Monday, August 5, 2013

Extending "VG Root"

Some definitions :

PV = Physical Volume. When you agragate a new disk or new partition, you need to associate it as a PV so it can be used by the LVM
VG = Volume Group. This is a group of PV's
LV = Logical Volume. This is an abstraction of disk space carved out from a Volume Group (VG) which the OS can then use just as it would a regular hard drive
PE = Physical Extents. Think of this like “blocks”. When you do a “vgdisplay” you will check the PE size (mine was 2mb), the total number of

# fdisk -l
To see the new disk size on /dev/sda which we just extended, or to see new disks (/dev/sdb, /dev/sdc, etc.)

# fdisk /dev/sda
To create new partitions for the OS to use. These new partitions will be added to the VG so we can extend the LV that the “/” partition is on. My newly created partition in the example is /dev/sda3. For new disks you would use /dev/sdb, or /dev/sdc. If you are using an extended /dev/sda like in this case.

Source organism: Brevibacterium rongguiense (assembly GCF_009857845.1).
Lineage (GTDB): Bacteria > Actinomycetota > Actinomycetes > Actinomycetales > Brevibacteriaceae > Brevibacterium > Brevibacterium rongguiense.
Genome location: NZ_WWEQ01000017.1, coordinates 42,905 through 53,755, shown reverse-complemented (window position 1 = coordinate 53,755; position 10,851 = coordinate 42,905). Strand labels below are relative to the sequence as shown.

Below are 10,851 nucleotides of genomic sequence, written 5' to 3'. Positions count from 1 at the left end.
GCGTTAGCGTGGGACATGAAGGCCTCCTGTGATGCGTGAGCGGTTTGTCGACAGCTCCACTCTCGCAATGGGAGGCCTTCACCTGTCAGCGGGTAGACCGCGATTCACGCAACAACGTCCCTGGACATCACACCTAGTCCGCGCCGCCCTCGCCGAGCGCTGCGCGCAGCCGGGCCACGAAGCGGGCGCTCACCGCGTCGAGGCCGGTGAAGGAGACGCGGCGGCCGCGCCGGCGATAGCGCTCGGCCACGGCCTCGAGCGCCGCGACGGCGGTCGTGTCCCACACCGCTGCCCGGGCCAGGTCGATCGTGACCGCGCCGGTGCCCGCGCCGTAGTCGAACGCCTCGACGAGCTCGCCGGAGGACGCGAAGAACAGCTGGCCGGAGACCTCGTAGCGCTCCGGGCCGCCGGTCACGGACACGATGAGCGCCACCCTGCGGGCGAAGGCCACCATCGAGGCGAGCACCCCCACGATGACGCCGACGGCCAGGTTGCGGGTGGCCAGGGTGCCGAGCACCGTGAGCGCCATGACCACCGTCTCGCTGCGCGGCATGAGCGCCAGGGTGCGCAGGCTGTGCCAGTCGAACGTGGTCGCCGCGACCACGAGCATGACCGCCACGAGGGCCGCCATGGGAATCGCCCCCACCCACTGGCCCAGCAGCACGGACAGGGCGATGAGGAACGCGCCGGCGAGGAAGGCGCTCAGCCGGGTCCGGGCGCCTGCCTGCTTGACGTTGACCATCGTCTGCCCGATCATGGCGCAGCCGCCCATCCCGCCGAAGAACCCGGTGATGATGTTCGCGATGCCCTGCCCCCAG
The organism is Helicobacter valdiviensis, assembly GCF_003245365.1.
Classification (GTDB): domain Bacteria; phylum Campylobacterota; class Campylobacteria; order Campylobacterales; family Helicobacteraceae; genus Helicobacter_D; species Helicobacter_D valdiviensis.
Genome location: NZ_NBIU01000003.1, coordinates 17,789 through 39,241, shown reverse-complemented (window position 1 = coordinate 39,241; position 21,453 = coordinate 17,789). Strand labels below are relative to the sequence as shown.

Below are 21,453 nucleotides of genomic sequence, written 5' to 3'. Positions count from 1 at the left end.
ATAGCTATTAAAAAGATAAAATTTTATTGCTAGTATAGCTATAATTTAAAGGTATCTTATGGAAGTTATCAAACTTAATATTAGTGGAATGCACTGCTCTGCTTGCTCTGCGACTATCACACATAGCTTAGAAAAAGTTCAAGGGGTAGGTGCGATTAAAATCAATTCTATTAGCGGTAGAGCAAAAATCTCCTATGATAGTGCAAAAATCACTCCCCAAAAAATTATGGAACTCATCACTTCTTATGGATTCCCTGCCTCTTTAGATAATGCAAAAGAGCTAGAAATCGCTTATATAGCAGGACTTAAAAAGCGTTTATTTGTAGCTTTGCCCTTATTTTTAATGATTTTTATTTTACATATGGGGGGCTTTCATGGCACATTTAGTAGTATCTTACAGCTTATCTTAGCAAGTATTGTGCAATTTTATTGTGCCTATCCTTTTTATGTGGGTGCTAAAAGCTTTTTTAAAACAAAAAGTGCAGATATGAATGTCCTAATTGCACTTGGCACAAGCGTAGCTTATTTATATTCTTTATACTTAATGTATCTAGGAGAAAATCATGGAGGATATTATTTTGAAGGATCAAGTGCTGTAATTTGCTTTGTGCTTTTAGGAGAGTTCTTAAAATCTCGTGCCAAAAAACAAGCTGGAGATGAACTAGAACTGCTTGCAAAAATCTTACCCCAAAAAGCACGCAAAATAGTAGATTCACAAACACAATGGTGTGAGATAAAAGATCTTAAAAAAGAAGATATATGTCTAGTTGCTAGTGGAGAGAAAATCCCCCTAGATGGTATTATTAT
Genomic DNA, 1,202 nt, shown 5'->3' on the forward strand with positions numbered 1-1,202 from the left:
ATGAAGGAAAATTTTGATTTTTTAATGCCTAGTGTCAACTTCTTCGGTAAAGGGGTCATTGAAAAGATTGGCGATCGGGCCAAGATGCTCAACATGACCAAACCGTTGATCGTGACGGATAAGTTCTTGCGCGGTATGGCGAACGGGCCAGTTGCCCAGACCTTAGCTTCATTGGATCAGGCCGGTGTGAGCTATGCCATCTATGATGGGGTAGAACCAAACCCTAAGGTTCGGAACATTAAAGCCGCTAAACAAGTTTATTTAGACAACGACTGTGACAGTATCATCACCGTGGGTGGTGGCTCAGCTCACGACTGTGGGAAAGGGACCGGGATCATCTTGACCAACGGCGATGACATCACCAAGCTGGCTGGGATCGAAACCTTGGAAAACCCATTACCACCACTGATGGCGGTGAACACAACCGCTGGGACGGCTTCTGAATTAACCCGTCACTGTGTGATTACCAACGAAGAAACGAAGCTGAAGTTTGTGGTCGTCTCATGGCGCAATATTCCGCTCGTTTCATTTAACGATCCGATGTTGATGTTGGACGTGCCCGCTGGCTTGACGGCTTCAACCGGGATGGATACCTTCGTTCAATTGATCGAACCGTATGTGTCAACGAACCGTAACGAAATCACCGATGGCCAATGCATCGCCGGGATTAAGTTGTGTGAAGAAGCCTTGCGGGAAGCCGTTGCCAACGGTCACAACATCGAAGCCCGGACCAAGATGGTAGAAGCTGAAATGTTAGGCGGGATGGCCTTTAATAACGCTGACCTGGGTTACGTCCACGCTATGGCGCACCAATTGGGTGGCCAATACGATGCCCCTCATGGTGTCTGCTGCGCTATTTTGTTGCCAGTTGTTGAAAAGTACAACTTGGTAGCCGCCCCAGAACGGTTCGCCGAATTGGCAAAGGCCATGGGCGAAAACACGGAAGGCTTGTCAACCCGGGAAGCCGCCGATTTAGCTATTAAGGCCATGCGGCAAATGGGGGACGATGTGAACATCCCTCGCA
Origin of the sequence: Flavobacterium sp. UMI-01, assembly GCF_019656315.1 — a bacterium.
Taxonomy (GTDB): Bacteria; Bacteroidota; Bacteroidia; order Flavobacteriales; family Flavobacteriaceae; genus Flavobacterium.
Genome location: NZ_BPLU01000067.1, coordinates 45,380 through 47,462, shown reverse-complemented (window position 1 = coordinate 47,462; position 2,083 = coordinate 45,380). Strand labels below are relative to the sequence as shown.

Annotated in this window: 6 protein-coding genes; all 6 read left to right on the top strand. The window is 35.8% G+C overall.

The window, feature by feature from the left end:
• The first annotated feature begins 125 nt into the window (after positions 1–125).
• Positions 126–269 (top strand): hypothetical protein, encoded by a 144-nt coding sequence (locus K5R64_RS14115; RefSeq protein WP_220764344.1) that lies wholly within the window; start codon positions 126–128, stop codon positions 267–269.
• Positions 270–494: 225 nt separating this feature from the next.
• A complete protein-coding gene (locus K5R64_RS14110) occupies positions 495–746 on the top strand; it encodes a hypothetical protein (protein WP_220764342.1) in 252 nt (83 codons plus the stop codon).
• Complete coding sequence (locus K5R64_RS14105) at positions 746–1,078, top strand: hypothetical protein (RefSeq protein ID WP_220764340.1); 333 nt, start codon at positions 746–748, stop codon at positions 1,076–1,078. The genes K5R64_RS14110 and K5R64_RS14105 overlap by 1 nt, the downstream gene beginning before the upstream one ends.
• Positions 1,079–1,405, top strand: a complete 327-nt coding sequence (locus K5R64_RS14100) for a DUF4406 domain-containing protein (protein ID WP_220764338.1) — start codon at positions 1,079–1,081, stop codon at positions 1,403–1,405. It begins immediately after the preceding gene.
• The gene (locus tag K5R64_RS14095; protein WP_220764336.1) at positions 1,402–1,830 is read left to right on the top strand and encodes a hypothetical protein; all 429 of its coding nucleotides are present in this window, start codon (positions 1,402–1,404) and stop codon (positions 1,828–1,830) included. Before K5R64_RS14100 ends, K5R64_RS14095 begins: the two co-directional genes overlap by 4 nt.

# pvdisplay
View current physical volumes (pv)

# pvcreate /dev/sda3
Allow Linux OS to agregate the new partition into LVM

# pvdisplay
See the new pv /dev/sda3

# vgdisplay
View the current volume groups

# vgextend vg_root /dev/sda3
Add the new PV /dev/sda3 to the existing VG vg_root

# vgdisplay
Now you can see the new size of the VG vg_root. Note the new amount of free PE’s (physical extents)

# lvdisplay
View the current LV. In my example, /dev/vg_root/lv_root which is the root partition

# lvextend -l +36436 /dev/vg_root/lv_root
Now make the LV larger. Growing the LV /dev/vg_root/lv_root by +36436 PEs

# lvdisplay
Now you can see the larger size of the LV

# resize2fs /dev/vg_root/lv_root
Online resize of the actual filesystem now on that LV

# df -h
You can check the new size now using the “df” command

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